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tioned my admiration for Marie Bashkirtseff as a
person, and was so shaken by the torrent of abuse
that I received from F., that I had recourse to the
brandy-bottle for a few minutes to recover. I think,
and still do, that F. is the most intelligent person that
I have ever met. He seemed to have read everything
that had ever existed. I had the sense to make notes
of many of his views and of all the books that he men-
tioned, all of which I shall certainly not live long
enough to read. We read Fantomas, that series of
French " bloods " in forty-two volumes, all of which
Max Jacob and Cocteau have read. F. drew most
beautifully and did two paintings of me which
he never actually finished because he decided that
he could not attain to the perfection of his original
conception. He might have been a great artist if
he had not been so intelligent and so critical. R.
was a portrait painter of considerable talent and had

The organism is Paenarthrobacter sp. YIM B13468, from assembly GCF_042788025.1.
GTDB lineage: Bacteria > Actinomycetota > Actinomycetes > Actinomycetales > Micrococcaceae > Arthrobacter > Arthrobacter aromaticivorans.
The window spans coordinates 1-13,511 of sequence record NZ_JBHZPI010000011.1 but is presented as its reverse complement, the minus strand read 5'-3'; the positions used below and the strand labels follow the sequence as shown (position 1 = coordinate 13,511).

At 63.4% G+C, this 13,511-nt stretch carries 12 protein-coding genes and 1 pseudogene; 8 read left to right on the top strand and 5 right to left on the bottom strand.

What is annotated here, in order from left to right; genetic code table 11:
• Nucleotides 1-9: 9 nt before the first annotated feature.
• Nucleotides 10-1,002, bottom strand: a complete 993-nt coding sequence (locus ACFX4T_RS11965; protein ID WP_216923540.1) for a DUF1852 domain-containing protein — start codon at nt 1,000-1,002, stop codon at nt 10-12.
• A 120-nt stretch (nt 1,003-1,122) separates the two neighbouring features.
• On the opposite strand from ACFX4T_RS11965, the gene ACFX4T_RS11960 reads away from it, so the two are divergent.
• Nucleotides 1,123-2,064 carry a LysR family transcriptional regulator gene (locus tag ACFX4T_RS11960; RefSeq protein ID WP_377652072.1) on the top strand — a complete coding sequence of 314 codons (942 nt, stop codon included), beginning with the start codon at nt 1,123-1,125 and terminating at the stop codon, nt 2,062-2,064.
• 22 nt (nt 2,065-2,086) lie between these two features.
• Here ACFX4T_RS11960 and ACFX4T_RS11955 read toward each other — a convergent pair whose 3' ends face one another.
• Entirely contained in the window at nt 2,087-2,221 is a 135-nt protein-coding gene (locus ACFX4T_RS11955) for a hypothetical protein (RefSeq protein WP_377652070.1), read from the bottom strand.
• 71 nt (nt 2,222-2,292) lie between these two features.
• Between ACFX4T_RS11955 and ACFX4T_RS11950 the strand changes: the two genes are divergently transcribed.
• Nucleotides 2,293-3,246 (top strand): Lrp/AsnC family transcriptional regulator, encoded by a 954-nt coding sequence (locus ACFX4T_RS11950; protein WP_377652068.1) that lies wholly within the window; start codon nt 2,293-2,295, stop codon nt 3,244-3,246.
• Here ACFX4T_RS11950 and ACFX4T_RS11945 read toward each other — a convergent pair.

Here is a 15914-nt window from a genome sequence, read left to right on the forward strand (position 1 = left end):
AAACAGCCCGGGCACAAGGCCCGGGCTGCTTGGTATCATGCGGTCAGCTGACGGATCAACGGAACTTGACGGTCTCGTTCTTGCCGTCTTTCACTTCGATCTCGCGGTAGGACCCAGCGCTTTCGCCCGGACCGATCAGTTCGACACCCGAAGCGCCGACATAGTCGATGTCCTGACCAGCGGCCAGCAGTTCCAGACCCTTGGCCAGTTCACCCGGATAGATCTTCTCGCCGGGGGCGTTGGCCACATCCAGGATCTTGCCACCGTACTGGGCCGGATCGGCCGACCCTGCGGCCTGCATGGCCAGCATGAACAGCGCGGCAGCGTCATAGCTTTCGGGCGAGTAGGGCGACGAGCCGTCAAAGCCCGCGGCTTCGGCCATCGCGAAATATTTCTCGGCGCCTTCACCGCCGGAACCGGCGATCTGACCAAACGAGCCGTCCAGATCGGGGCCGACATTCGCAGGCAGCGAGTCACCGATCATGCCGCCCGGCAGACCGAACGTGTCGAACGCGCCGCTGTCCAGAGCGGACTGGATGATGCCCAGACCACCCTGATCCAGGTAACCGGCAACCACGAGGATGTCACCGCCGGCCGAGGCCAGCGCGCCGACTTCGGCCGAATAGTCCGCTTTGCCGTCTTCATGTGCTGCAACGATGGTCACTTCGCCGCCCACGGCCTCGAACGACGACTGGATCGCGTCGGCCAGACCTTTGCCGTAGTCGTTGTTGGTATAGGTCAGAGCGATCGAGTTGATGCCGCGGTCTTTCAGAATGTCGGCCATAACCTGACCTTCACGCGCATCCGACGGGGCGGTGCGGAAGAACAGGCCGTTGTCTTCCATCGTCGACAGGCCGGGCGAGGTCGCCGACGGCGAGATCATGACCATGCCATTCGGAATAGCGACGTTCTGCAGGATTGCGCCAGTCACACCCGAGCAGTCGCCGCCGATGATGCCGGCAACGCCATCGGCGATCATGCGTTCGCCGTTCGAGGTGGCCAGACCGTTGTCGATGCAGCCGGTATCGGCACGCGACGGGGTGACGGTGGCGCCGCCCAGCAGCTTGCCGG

had a good deal of success in Paris and, in fact, had
made quite a lot of money, but being so far from
anywhere and managing the estate, he did not paint
very much.
We motored into Cannes one morning to do some
shopping and have some cocktails at a large hotel
on the Promenade. It was filled with English and
Americans; one could easily pick out the English as
they all sat with small bottles of champagne in front
of them instead of cocktails, a habit of which I
thoroughly approved. F. heard from Francis
Poulenc to say that he was coming to Cannes to stay
with his Tante Lena, who was eighty, and F;
wrote and asked him to stay with us for a few weeks.